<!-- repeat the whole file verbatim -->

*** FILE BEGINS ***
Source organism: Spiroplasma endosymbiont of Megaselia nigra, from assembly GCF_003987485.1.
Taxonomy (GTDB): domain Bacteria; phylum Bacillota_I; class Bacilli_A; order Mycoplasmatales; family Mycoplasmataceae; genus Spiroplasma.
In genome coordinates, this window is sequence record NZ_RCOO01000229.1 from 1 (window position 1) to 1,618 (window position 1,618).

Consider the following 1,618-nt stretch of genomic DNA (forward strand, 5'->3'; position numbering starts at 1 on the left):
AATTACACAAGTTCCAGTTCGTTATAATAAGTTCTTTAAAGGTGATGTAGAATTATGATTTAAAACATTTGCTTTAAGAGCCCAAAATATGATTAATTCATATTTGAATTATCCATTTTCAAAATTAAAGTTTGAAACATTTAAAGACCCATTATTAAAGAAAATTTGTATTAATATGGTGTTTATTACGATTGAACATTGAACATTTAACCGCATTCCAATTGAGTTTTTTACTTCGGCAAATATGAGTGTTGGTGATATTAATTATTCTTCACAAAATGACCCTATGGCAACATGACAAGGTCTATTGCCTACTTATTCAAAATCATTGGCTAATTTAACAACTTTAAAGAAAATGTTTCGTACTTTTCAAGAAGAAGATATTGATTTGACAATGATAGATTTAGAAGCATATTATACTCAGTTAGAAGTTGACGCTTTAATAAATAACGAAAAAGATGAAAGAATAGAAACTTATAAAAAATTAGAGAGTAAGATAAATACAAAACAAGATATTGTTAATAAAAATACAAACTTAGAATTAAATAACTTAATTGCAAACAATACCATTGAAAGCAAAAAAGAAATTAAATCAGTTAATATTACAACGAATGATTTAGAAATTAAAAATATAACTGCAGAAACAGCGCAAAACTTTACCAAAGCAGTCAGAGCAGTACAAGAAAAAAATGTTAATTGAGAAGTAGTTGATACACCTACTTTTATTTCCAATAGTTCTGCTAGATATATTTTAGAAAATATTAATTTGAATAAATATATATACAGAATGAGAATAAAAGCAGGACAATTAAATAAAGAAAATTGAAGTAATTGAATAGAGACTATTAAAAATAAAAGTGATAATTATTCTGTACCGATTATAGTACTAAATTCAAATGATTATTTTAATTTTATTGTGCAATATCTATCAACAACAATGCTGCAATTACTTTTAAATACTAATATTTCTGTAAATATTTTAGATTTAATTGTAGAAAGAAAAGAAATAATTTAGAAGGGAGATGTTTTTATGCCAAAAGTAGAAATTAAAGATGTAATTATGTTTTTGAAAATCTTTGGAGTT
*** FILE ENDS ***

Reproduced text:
Source organism: Spiroplasma endosymbiont of Megaselia nigra, from assembly GCF_003987485.1.
Taxonomy (GTDB): domain Bacteria; phylum Bacillota_I; class Bacilli_A; order Mycoplasmatales; family Mycoplasmataceae; genus Spiroplasma.
In genome coordinates, this window is sequence record NZ_RCOO01000229.1 from 1 (window position 1) to 1,618 (window position 1,618).

Consider the following 1,618-nt stretch of genomic DNA (forward strand, 5'->3'; position numbering starts at 1 on the left):
AATTACACAAGTTCCAGTTCGTTATAATAAGTTCTTTAAAGGTGATGTAGAATTATGATTTAAAACATTTGCTTTAAGAGCCCAAAATATGATTAATTCATATTTGAATTATCCATTTTCAAAATTAAAGTTTGAAACATTTAAAGACCCATTATTAAAGAAAATTTGTATTAATATGGTGTTTATTACGATTGAACATTGAACATTTAACCGCATTCCAATTGAGTTTTTTACTTCGGCAAATATGAGTGTTGGTGATATTAATTATTCTTCACAAAATGACCCTATGGCAACATGACAAGGTCTATTGCCTACTTATTCAAAATCATTGGCTAATTTAACAACTTTAAAGAAAATGTTTCGTACTTTTCAAGAAGAAGATATTGATTTGACAATGATAGATTTAGAAGCATATTATACTCAGTTAGAAGTTGACGCTTTAATAAATAACGAAAAAGATGAAAGAATAGAAACTTATAAAAAATTAGAGAGTAAGATAAATACAAAACAAGATATTGTTAATAAAAATACAAACTTAGAATTAAATAACTTAATTGCAAACAATACCATTGAAAGCAAAAAAGAAATTAAATCAGTTAATATTACAACGAATGATTTAGAAATTAAAAATATAACTGCAGAAACAGCGCAAAACTTTACCAAAGCAGTCAGAGCAGTACAAGAAAAAAATGTTAATTGAGAAGTAGTTGATACACCTACTTTTATTTCCAATAGTTCTGCTAGATATATTTTAGAAAATATTAATTTGAATAAATATATATACAGAATGAGAATAAAAGCAGGACAATTAAATAAAGAAAATTGAAGTAATTGAATAGAGACTATTAAAAATAAAAGTGATAATTATTCTGTACCGATTATAGTACTAAATTCAAATGATTATTTTAATTTTATTGTGCAATATCTATCAACAACAATGCTGCAATTACTTTTAAATACTAATATTTCTGTAAATATTTTAGATTTAATTGTAGAAAGAAAAGAAATAATTTAGAAGGGAGATGTTTTTATGCCAAAAGTAGAAATTAAAGATGTAATTATGTTTTTGAAAATCTTTGGAGTT